Photo by Anil Melwani
The Underground Combat League has been operating for 10 successful years without me hanging around the ring, so at last Sunday's event, when I saw those steamer trays of fried chicken and hot dogs and the folding tables marked “reserved,” I figured there was a chance I was reading too much into it. It was the first show in UCL history to go on since New York State became agreeable to amateur MMA, so maybe I was anticipating "improvements" that weren't really there.
Then I saw Dawadah, a trainer who teaches Jeet Kune Do out of a Harlem housing project’s community room for $10 a lesson. At the last show, as a last-minute replacement for one of his pupils, Dawadah had lost to a man with fewer years and more weight. He'd be coming to the UCL for a long time, so I trusted him to have perspective.
“They got the place looking good,” he told me.
“Anthony Bourdain is here,” I said.
“He’s a chef. He’s famous. He’s got a show on CNN.”
Dawadah raised his eyebrows and tucked his chin in. Then he nodded. Okay then.
As much fun as it is to think of the UCL as a secret fight club, the "underground" is misleading now. But this has nothing to do with the league changing and everything to do with the world catching up, or at least catching on. Once you’ve been featured on Gawker and in The New York Times and once you've been the subject of a book and had journalists regularly attending your bouts and celebrities at ringside and the between-fight gossip is about potential reality shows, movies, and national magazine profiles, you can't really call yourself an outlaw organization. Such is life: One day your band is singing at a shithole off Bleeker Street about hustling gay men so you can buy heroin and the next day that same song’s in a Volvo commercial. Someday we’ll use the same breath to describe MMA, Coca Cola, Playboy, and Barack Obama circa 2008.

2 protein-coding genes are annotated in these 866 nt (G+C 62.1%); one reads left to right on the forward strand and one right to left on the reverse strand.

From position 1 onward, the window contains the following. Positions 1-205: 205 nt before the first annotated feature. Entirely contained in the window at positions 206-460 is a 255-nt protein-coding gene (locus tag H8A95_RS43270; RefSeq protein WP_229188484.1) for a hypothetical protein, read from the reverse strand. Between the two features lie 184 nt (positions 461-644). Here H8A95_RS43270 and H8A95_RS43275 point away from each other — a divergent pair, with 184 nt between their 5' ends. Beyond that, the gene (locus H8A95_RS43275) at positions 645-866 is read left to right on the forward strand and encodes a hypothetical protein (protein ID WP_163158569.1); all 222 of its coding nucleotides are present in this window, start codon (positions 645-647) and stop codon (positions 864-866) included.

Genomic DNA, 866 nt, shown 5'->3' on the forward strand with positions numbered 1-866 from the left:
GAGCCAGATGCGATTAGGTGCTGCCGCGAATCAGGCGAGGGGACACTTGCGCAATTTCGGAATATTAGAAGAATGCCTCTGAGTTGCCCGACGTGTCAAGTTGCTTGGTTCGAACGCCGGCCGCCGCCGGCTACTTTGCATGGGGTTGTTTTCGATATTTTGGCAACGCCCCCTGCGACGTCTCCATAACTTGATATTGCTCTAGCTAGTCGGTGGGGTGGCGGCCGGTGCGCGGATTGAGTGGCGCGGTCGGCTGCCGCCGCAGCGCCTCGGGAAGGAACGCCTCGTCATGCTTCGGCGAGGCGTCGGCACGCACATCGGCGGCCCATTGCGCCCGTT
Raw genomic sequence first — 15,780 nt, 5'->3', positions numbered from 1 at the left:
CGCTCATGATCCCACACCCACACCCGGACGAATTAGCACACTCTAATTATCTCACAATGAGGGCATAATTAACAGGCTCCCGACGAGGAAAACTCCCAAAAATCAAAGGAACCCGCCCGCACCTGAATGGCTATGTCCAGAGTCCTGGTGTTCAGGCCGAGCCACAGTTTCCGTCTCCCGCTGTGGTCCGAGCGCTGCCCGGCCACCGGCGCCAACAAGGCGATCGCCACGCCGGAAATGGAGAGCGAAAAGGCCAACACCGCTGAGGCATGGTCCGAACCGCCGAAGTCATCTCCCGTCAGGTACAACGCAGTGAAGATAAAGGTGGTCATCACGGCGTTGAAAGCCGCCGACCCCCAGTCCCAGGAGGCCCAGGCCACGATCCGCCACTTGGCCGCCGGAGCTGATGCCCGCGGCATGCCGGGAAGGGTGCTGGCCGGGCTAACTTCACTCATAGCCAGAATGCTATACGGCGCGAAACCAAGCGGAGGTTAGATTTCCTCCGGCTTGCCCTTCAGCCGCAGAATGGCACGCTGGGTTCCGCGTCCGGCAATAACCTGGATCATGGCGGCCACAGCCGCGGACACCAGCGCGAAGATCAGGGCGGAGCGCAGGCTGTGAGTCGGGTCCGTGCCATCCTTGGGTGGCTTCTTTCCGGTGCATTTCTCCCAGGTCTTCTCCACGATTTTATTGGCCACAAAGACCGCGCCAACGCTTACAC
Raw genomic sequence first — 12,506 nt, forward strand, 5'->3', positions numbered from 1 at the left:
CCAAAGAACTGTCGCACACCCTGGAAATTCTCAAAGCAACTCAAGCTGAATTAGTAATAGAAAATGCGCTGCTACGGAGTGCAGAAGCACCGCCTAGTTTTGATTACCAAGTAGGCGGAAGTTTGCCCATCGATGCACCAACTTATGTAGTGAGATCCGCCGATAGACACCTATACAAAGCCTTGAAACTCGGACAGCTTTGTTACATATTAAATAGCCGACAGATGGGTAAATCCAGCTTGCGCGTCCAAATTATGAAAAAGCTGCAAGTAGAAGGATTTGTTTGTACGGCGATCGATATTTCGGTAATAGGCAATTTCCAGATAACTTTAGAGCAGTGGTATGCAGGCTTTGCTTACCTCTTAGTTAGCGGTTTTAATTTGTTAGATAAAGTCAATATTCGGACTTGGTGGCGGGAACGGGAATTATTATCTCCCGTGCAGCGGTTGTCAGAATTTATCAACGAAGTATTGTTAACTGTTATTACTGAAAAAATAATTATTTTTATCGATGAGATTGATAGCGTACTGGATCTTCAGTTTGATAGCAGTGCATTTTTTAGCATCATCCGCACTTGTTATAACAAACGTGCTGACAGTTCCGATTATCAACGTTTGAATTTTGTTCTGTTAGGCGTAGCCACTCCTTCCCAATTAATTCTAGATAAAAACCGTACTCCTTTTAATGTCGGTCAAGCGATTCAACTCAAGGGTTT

Cultural legitimacy or no, one of the UCL’s continuing pleasures is that, with all the last-minute changes and floating venues, you never know what to expect. This can sometimes leave you with a tepid set of fights, but, aside from the one title fight that ended with a questionable stoppage when Harlem’s Mike Brown (Dawadah’s pupil) fell through the ropes after taking a kick to the head from now-champ Jerome Mickle, that wasn't an issue last Sunday.
One fight stuck out from the others. I can’t tell you the names of the fighters involved because one of them was afraid of what would happen if he was discovered in the ring. Apparently he was wrapping up some murky legal conflicts, so he kept his name to himself. We’ll just call them “Red Trunks” and “Black Trunks.” Red Trunks was the man ducking the courts. Black Trunks had the deflated look of a former fat kid.
Within a minute of the opening bell, Red Trunks had Black Trunks pinned under him, battering his head with lefts then rights then lefts then rights over and over again. That’s how it started and that’s how it went.
“Stop the fight!" somebody yelled behind me. "He ain’t fighting back!” But no one did stop it, and despite all the headshots, Black kept trying to roll over, and at the end of the round he did. He even got a shot of his own in before the bell rang.
Things got worse for Black in the second round, when he took an accidental shot to the groin, and by the third he was just asking to be hurt some more and there was no reason to expect anything but for him to get knocked out. Still, he refused to quit, which was admirable, if not particularly intelligent. Sure enough, it didn’t take long for Red to get him in the corner and start in with the knees to the face. Now the crowd was on its feet and an 8-year-old next to the turnbuckle kept shouting, “Get him! Get him! Get him!” After about the sixth time Red’s knee connected with Black’s head, the towel flew out of Black’s corner to put an end to things.
Black Trunks dragged himself back to his corner and hung himself over the top rope as his people went to work cleaning him up. His nose had been cracked open and there was a cherry smear across his face. Red Trunks walked to the middle of the ring to get his hand raised then walked over to embrace the man he’d busted open. His mind could now return to his legal troubles.
Check out these related stories:
UFC Origins: Victorian London
Before BJJ, there was Bartitsu.
Jonathan Maicelo: The Last Inca
Peru's up-and-coming boxing star.
Kron Gracie on Jiu-Jitsu, Skateboarding, Older Brothers, and Famous Fathers
The ties that bind are strong.
Joel Tudor on the Art of Surfing, Fighting, and Style
A surf icon helps MMA keep its sense of tradition.
Japan's Karate Kid: Kyoji Horiguchi
Japan's brightest MMA prospect.